Glencore Sells Agriculture Unit Stake as it Seeks to Pay Down Debt

GLENCORE has taken another step towards paying down its vast debt after raising $2.5bn (pounds 1.8bn) from the sale of a stake in its agriculture business.

Published: 07th April 2016 08:08 AM  |   Last Updated: 07th April 2016 08:08 AM   |  A+A-

GLENCORE has taken another step towards paying down its vast debt after raising $2.5bn (pounds 1.8bn) from the sale of a stake in its agriculture business.

The Canada Pension Plan Investment Board (CPPIB) will buy a 40pc slice of Glencore Agri, which produces and ships agriculture commodities such as grains, oilseeds, rice and sugar.

Glencore will use the proceeds to help pay off its net debt, which stood at $25.9bn (pounds 18bn) in December. The FTSE 100 mining group wants to reduce that figure to $17-18bn by the end of this year and is looking to raise

$4-5bn from disposals. It also plans to sell parts of its precious metals business and infrastructure such as a mining railway in Australia.

Shares in the miner and commodities trader rose initially as traders absorbed the deal, which values Glencore Agri at $6.25bn, slightly below expectations. However, they ended the day down 1.2pc and among the worst performing stocks in the FTSE 100.

"We are pleased to be partnering with CPPIB as we embark on the next stage of the development of Glencore Agri," said Ivan Glasenberg, Glencore chief executive. "CPPIB have a proven track record in the sector and share our vision for the future growth of the business."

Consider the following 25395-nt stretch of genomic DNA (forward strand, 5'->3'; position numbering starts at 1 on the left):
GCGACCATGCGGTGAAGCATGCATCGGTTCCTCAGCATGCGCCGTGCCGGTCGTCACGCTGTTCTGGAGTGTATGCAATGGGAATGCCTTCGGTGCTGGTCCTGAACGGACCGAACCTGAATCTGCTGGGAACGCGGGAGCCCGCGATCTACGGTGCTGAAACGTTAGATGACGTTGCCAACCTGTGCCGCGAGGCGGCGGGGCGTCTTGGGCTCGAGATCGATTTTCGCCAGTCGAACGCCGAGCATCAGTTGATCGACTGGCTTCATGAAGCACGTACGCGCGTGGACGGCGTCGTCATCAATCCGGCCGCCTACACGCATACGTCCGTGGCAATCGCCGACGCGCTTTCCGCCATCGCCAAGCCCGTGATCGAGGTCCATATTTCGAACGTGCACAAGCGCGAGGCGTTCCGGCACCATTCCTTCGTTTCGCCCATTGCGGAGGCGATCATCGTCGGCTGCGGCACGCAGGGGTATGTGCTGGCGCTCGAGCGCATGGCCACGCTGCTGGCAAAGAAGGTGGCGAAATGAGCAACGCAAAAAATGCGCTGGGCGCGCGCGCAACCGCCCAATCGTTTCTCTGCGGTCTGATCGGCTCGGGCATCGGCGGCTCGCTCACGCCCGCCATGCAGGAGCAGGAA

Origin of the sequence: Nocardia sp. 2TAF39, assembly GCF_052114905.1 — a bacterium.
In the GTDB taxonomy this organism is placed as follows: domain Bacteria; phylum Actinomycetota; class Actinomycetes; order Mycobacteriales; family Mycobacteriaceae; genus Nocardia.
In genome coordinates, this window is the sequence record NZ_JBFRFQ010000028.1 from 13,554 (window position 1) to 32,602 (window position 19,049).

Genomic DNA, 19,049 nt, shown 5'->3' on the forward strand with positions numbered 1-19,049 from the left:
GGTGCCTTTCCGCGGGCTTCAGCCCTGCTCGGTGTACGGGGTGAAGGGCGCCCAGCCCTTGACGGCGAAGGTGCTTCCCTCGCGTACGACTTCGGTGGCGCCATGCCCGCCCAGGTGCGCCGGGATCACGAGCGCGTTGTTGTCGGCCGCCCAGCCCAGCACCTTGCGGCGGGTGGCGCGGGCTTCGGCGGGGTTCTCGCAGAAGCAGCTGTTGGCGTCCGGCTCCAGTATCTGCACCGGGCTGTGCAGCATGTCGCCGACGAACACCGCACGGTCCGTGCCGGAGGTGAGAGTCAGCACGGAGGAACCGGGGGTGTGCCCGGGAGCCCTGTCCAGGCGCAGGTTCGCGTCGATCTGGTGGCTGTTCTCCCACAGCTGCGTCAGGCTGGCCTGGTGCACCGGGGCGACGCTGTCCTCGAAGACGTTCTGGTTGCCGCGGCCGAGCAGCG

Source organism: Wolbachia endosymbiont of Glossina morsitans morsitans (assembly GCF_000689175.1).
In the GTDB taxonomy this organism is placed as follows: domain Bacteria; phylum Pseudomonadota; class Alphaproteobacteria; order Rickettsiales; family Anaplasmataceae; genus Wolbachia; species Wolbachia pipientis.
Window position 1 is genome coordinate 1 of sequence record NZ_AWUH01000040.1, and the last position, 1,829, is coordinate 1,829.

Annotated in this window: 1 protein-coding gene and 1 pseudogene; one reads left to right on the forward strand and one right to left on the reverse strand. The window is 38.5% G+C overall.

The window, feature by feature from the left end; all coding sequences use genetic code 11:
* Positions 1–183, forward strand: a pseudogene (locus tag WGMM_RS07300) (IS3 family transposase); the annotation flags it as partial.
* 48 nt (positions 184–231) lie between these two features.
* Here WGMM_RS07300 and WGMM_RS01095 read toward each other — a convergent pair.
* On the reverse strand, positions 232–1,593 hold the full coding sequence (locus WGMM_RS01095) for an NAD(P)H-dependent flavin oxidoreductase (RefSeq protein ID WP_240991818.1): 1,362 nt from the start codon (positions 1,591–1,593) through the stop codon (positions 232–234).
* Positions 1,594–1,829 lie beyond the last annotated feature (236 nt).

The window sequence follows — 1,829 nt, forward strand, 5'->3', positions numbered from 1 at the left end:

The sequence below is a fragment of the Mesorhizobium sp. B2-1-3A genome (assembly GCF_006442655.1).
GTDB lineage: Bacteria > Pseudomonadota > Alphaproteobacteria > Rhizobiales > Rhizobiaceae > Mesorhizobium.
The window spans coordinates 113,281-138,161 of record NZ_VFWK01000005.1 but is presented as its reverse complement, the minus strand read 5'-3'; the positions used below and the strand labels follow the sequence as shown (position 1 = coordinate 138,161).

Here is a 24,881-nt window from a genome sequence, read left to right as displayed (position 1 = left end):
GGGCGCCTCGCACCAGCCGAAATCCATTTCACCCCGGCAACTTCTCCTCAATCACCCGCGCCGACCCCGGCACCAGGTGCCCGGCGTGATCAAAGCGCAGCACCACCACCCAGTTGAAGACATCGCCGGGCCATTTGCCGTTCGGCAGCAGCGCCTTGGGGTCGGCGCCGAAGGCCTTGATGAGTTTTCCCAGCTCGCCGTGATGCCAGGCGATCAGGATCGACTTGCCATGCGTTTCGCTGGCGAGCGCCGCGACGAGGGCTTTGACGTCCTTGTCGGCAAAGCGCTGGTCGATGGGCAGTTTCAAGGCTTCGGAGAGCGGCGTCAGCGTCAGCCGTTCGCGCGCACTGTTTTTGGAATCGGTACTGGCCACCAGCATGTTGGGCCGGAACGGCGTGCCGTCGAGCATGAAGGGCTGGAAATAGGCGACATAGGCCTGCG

CPPIB, the vast pension fund that has $282bn invested in assets around the world, including $15bn in the UK, will take two seats on the board of the agriculture business when the deal completes.

Mark Jenkins, global head of private investments at CPPIB, said the deal was an "excellent fit for a long-term investor like CPPIB".

Last year Glencore Agri's earnings before interest and tax almost halved to $524m (pounds 374m) due to weaker prices in agricultural commodities.

Glencore put a minority stake in the unit up for sale in September. Its deal could ease the pressure from ratings agencies, which have downgraded the miner and commodities trader in recent months. Moody's declared the deal "cash positive", adding: "Bringing a strong financial co-investor into its agricultural business should also bolster its long-term ability to grow."

However, Jeremy Wrathall, analyst at Investec, said: "It's not a great deal. We believe the market was expecting much more than this. This was the sale that could have moved the dial, as other assets may take longer to sell."

Analysts at JP Morgan Cazenove said: "We view this disposal as a decent, but not spectacular, outcome."

Having been one of the worst-performing stocks in the FTSE 100 in 2015, Glencore's share price has rallied by 51pc so far this year, amid a general recovery in the mining sector.

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